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A Cambridge, Massachusetts biotech chasing the goal of curing heart disease just announced the first treatment it plans to test in people.
Verve Therapeutics’ lead experimental therapy, dubbed VERVE-101, aims to slash bad cholesterol levels and effectively cure patients with a serious genetic heart disease by editing a tiny piece of their DNA. Verve CEO and cofounder Dr. Sekar Kathiresan told Business Insider that’s the first part of his three-step strategy in transforming how heart disease is treated.
“Ultimately, this medicine, if effective and safe, will be a one-and-done for heart attack,” Kathiresan said.
Verve is set to be one of the leading — if not the first — biotechs to begin testing cutting-edge gene-editing technologies in humans to treat heart disease. Other biotechs have started testing CRISPR-based treatments for the genetic blood disorders sickle cell disease and beta-thalassemia.
Kathiresan, a prominent cardiologist, founded Verve while working as a researcher at the Broad Institute and Massachusetts General Hospital. After a lifetime of studying the heart and its related genetics, Kathiresan resigned from his positions to lead Verve, which was incubated by GV, formerly known as Google Ventures, from 2016 to 2018.
Over the last two years, Verve has raised more than $120 million in seed and Series A rounds led by GV. The company now has 53 employees, with plans to grow to about 80 workers in the next two years, Kathiresan said. Most of the hiring will be for clinical research and manufacturing roles, he added.
New data shows sustained cholesterol drop in monkeys, further building enthusiasm for gene-editing research
The biotech’s first experimental treatment was built using tools from the biotech Beam Therapeutics called base editing technology. It’s a more precise way to edit genes, allowing scientists to change a single letter of genetic code.
In this case, VERVE-101 aims to change an A to a G in the code of a gene involved in regulating cholesterol levels, called PCSK9. That single infusion should permanently lower someone’s bad cholesterol levels.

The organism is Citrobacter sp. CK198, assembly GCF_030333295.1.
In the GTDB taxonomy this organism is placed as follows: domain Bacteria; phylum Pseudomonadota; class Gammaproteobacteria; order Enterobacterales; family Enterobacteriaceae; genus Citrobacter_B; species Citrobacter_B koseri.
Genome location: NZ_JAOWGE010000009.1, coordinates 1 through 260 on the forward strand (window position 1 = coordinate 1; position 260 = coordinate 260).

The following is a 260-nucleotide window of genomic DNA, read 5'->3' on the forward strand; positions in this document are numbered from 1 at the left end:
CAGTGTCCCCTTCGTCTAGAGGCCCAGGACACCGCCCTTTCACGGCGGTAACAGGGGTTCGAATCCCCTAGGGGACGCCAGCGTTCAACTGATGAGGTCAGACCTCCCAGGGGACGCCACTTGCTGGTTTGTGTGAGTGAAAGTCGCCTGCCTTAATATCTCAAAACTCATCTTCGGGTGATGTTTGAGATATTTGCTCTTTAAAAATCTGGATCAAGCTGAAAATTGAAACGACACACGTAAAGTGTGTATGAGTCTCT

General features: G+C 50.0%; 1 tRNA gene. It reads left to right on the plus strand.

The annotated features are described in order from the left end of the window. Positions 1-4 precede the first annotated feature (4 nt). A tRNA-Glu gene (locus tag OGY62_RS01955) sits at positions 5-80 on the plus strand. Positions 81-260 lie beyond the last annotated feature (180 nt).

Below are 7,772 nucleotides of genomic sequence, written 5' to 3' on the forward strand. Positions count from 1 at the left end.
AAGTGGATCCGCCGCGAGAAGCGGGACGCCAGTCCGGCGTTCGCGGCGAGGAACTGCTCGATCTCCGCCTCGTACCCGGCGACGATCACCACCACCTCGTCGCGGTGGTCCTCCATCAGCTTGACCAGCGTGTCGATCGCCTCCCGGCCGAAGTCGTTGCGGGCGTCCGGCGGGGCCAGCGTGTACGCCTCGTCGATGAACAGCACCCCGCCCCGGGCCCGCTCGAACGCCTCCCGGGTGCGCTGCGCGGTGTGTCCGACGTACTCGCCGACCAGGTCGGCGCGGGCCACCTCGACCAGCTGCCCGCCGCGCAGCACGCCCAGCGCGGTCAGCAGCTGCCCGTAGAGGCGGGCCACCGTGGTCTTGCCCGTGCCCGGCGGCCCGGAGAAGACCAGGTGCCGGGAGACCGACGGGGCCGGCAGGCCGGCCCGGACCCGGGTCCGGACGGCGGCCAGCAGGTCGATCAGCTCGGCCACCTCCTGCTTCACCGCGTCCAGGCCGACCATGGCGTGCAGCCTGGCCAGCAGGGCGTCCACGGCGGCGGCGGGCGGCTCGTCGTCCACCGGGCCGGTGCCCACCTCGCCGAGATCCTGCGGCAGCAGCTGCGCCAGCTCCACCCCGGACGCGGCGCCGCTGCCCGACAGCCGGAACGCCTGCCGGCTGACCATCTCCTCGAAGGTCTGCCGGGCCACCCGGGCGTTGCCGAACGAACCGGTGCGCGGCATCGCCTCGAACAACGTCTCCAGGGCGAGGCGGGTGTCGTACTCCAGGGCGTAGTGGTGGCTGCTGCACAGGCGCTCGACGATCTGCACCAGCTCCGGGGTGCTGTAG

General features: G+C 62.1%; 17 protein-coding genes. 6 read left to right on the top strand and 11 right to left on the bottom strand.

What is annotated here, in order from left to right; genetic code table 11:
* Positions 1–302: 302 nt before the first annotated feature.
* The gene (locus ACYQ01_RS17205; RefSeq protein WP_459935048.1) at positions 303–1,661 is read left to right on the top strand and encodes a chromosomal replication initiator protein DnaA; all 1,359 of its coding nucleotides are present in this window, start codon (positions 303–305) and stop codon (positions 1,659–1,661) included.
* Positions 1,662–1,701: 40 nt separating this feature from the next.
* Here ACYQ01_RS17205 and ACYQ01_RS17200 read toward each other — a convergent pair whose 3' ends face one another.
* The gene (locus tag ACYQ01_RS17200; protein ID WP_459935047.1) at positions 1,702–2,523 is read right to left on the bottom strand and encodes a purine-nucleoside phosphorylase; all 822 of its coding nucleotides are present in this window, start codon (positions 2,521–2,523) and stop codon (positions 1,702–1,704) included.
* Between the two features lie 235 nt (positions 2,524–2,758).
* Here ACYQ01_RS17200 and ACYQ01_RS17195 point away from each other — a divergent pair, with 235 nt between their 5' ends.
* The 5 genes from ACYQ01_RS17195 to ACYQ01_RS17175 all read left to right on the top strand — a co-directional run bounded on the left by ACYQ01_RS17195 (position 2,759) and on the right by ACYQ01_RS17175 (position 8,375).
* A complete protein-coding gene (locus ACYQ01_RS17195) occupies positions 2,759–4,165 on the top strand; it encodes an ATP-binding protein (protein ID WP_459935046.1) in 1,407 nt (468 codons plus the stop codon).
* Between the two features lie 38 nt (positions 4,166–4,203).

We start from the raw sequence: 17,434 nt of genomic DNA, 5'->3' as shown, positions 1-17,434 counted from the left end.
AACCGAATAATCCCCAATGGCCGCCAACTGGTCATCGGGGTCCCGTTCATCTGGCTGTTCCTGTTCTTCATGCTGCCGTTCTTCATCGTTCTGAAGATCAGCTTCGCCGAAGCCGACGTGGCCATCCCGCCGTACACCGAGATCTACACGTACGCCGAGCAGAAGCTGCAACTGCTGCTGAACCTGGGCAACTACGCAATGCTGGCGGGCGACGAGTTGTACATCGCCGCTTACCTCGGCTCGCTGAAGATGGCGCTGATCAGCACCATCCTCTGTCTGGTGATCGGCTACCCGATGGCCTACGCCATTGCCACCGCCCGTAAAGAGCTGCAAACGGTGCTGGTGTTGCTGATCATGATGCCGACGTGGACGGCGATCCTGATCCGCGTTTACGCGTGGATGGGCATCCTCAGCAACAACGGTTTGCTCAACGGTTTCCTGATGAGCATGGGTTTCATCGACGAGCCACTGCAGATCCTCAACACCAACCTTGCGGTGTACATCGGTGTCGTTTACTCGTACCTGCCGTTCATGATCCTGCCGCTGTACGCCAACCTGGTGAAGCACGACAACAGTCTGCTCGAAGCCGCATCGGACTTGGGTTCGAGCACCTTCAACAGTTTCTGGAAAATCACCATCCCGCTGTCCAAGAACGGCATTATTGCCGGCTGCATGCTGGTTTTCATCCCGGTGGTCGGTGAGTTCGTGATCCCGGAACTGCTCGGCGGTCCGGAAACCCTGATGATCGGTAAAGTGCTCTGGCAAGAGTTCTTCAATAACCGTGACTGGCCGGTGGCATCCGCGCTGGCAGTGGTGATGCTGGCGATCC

Verve’s first study will enroll patients with heterozygous familial hypercholesterolemia, a genetic heart disease that affects about 1.6 million people in the US and Europe, Kathiresan estimated.
These patients have abnormally high levels of LDL, or bad cholesterol from birth, which often result in overworked arteries. The ultimate result is young patients, often in their 30s or 40s, having heart attacks, strokes, and sometimes even dying.
The technology isn’t ready to be tested in people. Verve will focus in 2021 on completing the necessary toxicology studies and lab work to set the stage for human testing to begin in 2022, Kathiresan said.
Even as the technology remains a ways away from potentially reaching large numbers of patients, excitement is clearly building in the space.
Verve’s partner Beam, for instance, went public in February 2020 at a valuation of more than $1 billion. Less than a year later, Beam’s stock has increased more than 350%, with the biotech now worth well over $5 billion, despite having no treatments ready for testing in people.
Verve’s latest monkey data, released Tuesday morning, should further bolster enthusiasm. Initial data, presented in June 2020, showed the technology could effectively block genes to dramatically lower cholesterol levels in monkeys.
“This could be the cure for heart disease,” Dr. Michael Davidson, a cardiovascular surgeon not involved in the research, told The New York Times.
In Tuesday’s update, Verve showed that cholesterol drop of 61% was sustained six months out and counting, based on results from four monkeys. These are the first monkey studies to show a prolonged benefit from the base-editing technology, Kathiresan said.
The long-term goal is to develop a one-and-done treatment that can prevent heart attacks
The company’s long-term vision is to tackle cardiovascular disease, the leading cause of death in the US. The initial work in patients with this genetic heart condition is the first of three steps, Kathiresan said.
“Step two and step three are even more exciting,” he added.
The second phase will expand research to anybody with atherosclerotic heart disease, a group that Kathiresan estimated at about 24 million people in the US and Europe. That’s a condition in which plaque builds up in arteries, narrowing them and potentially blocking blood flow or causing them to break.
The third step is the most ambitious: testing a gene-editing program as a preventive therapy for anyone at risk of heart attack. This would require a sizable amount of safety data in humans, Kathiresan acknowledged — data that doesn’t yet exist at any level for base-editing treatments.
In chasing that ambitious vision, Verve will soon need to raise more capital. Kathiresan declined to say if Verve plans take advantage of a red-hot IPO market and go public this year.
“We’re in the process of thinking through what those additional raises are going to be like,” he said. “That’s probably all I want to say right now on that topic.”